Regulatory compliance is an aspect of most professional industries, and though it can be costly and time-consuming, it is important for ensuring that wide-scale crises are averted and individual institutions maintain the most basic adherence to industry rules. According to a Deloitte report, the changing business landscape, which has been referred to as The Fourth Industrial Revolution, has more than 1,600 surveyed executives concerned with two primary considerations: new business or delivery models and changing regulatory environments.
Ironically — considering that we are detailing how blockchain can assist in compliance — it is the emergence of new technologies, and the inability of regulators to keep pace with the speed of innovation, that concerns many executives. The emergence of legal and regulatory grey areas is understandably worrisome. Forbes has some suggestions for how businesses can maintain compliance in the changing era, including maintaining flexible governance strategies; anticipating changes in the laws and how they affect the workforce; maintaining stores of information and analysis that could be of use to regulators and the companies themselves; and remembering that regulation is an ever-moving target.
Considering these modern regulatory challenges, businesses need all the help they have available to stay within the legal bounds, and blockchain technology can be used as an addendum to these best practices within the vast realm of compliance.
Providing Immutable Records for Regulators
Despite more stringent regulations that arose from the Dodd-Frank Wall Street Reform and Consumer Protection Act, passed in July 2010, fraud is still rampant in several sectors, finance among them. Because of the complexity involved with attempting to perpetrate a fraud successfully, most fraud cases involve senior management. 50% of those involved in detected fraud cases were vice presidents, managers, or supervisors, and that’s partly because owners of information — such as those in positions of power at a company — often have complete control over that information. The consolidation of information in a few hands makes it more likely that the temptation of illicit alteration of figures will occur — and, as history has shown, it will occur.
Cases of fraud investigated by the IRS in 2017 include the owner of a roast beef shop skimming $6 million, with the help of his wife and son; a former NFL player sentenced for participating in a Ponzi scheme and money laundering; and a former manager at HBO embezzling from a cable company. These schemes were outed, but far more go undetected due to clever accounting practices and data manipulation.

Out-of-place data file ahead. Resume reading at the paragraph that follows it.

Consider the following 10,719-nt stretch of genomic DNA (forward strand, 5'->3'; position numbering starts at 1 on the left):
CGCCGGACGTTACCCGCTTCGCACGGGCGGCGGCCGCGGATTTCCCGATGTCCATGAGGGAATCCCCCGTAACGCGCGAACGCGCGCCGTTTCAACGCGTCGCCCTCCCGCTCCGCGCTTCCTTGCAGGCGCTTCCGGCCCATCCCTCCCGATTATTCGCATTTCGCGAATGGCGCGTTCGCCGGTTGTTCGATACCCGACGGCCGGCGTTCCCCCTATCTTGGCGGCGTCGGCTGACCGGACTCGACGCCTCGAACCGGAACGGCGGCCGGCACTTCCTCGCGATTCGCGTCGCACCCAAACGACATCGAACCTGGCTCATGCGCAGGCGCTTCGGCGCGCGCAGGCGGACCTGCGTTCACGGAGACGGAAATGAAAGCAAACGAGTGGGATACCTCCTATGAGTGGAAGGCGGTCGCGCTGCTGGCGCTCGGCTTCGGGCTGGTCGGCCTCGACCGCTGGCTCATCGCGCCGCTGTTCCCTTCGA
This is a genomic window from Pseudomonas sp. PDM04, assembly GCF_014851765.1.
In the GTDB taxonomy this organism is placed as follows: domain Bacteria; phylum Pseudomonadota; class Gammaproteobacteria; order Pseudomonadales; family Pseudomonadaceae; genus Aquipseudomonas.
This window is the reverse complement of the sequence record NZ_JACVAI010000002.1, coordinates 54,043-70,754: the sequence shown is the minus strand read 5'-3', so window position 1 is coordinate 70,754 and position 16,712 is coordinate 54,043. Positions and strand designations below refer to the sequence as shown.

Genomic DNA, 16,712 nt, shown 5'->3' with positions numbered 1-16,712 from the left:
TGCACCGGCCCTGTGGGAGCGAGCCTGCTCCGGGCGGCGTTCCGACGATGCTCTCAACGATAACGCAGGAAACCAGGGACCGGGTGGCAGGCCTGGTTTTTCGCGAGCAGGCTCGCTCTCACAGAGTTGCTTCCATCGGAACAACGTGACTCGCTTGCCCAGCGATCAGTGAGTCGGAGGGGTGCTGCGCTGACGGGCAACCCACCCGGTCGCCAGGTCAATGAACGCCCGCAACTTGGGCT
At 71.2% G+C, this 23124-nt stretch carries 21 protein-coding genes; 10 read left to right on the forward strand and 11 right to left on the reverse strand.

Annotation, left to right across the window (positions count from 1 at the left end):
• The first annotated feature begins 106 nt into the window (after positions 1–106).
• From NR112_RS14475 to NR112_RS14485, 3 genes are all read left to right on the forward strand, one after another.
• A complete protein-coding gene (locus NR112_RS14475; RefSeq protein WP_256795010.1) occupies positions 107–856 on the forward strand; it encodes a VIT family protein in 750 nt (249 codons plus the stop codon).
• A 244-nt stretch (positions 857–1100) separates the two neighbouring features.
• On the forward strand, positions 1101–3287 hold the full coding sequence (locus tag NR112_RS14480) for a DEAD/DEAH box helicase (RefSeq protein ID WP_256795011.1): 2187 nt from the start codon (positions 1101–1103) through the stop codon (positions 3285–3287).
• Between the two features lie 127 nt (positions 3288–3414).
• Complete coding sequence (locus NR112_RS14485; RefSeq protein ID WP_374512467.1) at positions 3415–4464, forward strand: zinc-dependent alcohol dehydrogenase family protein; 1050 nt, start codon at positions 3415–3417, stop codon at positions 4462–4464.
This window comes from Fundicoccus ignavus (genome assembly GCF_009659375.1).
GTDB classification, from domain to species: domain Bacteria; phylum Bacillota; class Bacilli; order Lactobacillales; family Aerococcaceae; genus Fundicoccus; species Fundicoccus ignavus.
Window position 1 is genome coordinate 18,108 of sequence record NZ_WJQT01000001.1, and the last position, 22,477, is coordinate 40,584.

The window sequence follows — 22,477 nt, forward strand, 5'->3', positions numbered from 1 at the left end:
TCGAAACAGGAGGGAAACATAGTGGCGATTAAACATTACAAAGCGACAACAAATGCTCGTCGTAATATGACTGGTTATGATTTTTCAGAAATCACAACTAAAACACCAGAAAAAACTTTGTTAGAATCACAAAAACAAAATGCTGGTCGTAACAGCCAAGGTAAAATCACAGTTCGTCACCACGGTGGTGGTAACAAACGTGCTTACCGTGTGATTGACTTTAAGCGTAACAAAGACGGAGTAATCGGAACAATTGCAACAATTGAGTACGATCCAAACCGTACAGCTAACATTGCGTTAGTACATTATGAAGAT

With the blockchain, regulators can be fairly certain that figures haven’t been hacked up, whittled away at, and manipulated to paint a false portrait of a company’s financials. While this calls for some degree of honesty when data is being input into the system by the companies themselves, a connected platform by which regulators can view real-time updates would significantly reduce lags in reporting that often provide time for data to be manipulated. These immutable records will be game changers in the ease of administration and quality of regulatory oversight and compliance.
Companies Trying to Solve This Problem
- India’s National Stock Exchange (NSE) – Piloting blockchain system for automating KYC processes.
Greater Customer Oversight
Industries where regulation is necessary are often rife with risk for customers — and unfortunately, this reality tends only to come into light when a massive failure of oversight results in catastrophe. Economist Joseph Stiglitz of Columbia University has called The Federal Reserve “derelict” for not completely understanding credit default swaps, which played a substantial role in the housing crisis and Recession of 2008-9; and, to be fair, if the Fed didn’t completely understand such an impactful economic tool, then how could the public be expected to?
But 2008-9 was far from the only time when a lack of competent regulation came back to bite consumers harder than any other segment of the population. In 2007, The Consumer Product Safety Commission issued recalls for 473 products, many of which had come in from Chinese importers uninspected. These imports included toxic toys that exposed the obvious holes in customs oversight. This complete bungling of basic inspection processes is listed among the 31 most visible failures of government between 2001 and 2014.
The ability for customers of a given organization to be privy to red flags that arise when regulators discover questionable practices or all-out negligence would be a boon for consumer protection. While this may not be completely plausible from legal and practical standpoints, those companies willing to maintain a level of transparency with customers regarding their compliance record could do so using a blockchain ledger, by which the data and information remains safely contained but easily viewable.
Real-Time Regulatory Oversight
The cost of oversight is immense, and much of that cost can be attributed to recordkeeping that is required by oversight systems that lack the ability for immediacy. As it stands, it’s a “damned if you do, damned if you don’t” scenario, as the potential cost of not keeping thorough records is inarguably greater than the real cost associated with maintaining and storing compliance-mandated records.
When Coca-Cola Bottling in Mobile, AL was sued in 2010 after being accused of discriminatory hiring practices, The U.S. Equal Employment Opportunity Commission requested that the company produce employment applications dating back to 2010. Because Coca-Cola Bottling couldn’t produce those records and therefore prove that they had not chosen a less qualified male applicant over the rejected female applicant who was suing them, the company was slapped with a bevy of mandates and was also required to pay the plaintiff $35,000. Some may say that the cost of keeping even rejected applications for years is unreasonable, but in the world we live in, compliance is a necessary evil that all businesses must learn to accept, not fight against.